Vetements AW16 show report Paris Fashion Week

Take me to church: Vetements’ holy orders
© Catwalking

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The Vetements show was staged in a church and opened with its stylist Lotta Volkova marching down its marble aisles past fashion-occupied pews in a brown minidress with a high white lace collar, shiny white boots and sports socks. With her black hair slashed across the forehead in a blunt fringe, and clutching a yellow posy, she looked like a Carmelite monk gone rogue.

Sacred spaces, new fashion religion: the adoration surrounding the Vetements team, led by Demna Gvasalia and his brother Guram, has tipped into a kind of ecstasy of late. In addition to the culty street label he founded in 2014, Demna will unveil his first collection for the Kering-owned Balenciaga this weekend, and the power and influence he wields right now is mighty.

It was perhaps cheekily presumptuous then that the label should decide to host its AW16 show in a place of worship; and right from the outset it was an irreverent “up yours” to much of fashion orthodoxy. Many of the clothes were repeats from the past few collections; the over-knee cowboy boots, the jeans, the sock boot with the cigarette-lighter heels; the dresses which used a patchwork of recycled florals from last season.

Vetements’ success has been in building a capsule of classic pieces which have become near cult items in store, and then adding to those pieces with a new proposition. This rather hackneyed expression of “building a wardrobe”, used by so many designers to describe their trans-seasonal approach to design, is what Vetements really does: creating single pieces with a uniquely Vetements spin to which you add another.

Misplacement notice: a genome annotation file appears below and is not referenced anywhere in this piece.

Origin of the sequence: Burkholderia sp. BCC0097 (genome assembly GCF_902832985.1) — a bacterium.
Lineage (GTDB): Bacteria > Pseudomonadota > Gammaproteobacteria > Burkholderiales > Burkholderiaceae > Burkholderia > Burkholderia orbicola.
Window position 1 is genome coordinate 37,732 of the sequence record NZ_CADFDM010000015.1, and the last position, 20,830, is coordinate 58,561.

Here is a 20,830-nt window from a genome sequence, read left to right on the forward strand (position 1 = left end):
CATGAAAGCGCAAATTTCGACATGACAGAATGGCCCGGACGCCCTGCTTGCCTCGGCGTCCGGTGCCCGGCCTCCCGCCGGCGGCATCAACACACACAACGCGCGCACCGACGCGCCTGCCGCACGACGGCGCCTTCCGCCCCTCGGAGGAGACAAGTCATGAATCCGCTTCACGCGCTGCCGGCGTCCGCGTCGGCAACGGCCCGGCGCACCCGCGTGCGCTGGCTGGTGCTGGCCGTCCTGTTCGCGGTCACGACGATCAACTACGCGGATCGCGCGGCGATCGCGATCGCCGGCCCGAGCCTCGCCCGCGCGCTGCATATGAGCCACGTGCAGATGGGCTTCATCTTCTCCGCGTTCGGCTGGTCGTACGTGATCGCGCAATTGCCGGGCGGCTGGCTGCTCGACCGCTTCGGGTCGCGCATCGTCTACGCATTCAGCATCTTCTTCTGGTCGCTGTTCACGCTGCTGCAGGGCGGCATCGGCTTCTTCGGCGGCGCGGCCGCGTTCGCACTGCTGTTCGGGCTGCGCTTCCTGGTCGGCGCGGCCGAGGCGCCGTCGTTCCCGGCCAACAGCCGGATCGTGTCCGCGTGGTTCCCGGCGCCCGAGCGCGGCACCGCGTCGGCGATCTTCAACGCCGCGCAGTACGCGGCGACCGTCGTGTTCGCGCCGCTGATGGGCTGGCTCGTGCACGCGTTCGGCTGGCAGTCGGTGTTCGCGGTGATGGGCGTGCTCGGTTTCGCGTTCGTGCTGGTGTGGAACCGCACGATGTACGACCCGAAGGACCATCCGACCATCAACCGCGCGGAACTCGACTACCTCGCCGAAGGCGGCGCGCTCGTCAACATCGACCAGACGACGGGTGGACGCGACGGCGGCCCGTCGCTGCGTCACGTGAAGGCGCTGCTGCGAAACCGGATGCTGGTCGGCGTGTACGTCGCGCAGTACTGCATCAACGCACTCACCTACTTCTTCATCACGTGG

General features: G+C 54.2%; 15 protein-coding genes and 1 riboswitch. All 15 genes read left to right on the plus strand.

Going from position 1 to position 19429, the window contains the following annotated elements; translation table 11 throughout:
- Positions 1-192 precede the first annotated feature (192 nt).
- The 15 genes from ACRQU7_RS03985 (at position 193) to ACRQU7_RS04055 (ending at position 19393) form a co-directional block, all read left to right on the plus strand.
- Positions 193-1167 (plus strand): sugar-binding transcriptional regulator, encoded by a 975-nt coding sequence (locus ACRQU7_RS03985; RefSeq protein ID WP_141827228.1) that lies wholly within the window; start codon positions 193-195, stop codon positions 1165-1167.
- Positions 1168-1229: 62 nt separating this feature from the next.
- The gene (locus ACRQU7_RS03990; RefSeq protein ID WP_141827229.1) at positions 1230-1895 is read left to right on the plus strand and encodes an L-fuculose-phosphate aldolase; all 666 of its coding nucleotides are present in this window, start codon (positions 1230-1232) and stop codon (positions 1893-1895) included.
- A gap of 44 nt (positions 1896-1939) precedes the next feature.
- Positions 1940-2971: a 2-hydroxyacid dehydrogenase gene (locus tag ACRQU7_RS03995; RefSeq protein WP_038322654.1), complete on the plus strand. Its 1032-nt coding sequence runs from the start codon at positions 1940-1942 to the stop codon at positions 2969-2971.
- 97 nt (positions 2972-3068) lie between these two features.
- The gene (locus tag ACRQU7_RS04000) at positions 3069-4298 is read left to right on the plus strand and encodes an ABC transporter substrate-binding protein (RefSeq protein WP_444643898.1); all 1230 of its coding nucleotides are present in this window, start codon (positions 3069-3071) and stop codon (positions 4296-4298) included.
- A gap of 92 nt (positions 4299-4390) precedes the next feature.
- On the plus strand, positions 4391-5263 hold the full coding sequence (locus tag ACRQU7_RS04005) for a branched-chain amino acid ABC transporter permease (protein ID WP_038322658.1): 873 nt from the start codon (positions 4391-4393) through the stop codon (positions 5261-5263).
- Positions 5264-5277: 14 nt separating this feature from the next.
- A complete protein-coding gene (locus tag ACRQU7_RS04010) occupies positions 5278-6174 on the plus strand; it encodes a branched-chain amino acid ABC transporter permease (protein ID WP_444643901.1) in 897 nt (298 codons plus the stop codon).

This season’s spin was the shoulder which was pinched high, to hover artificially around the chin, or made massively wide and oversized to give looks a Herman Munster-style sense of disproportion. Sometimes it was padded for extra volume, other times a too-small hood simply dragged the shoulders upwards. Trousers were loose, there were lots of tartan and early 1990s-era plaids. Some check shirts had an arm ripped off. Most things were unisex.

Altogether it was a great show. The opening looks featured some excellent suits, shirts and Prince of Wales plaids and there were good gold velvets and trenchcoats. The clothes had real world wearable appeal without for a second seeming boring.

My only note of caution is that the beating heart of Vetements is becoming so engorged with its own greatness it might suddenly arrest. While so much of the collection was exciting and unexpected, street T-shirts splashed with slogans like “you fuck’n asshole” and “Justin4ever” teetered on the line in which anarchy meets anodyne — and trying to be incendiary could become irritating.

Not that they care what anyone thinks. Backstage, Demna was wearing another slogan T-shirt: “May the bridges I burn light the way.” It seemed like a fair commandment.

Photograph: Catwalking

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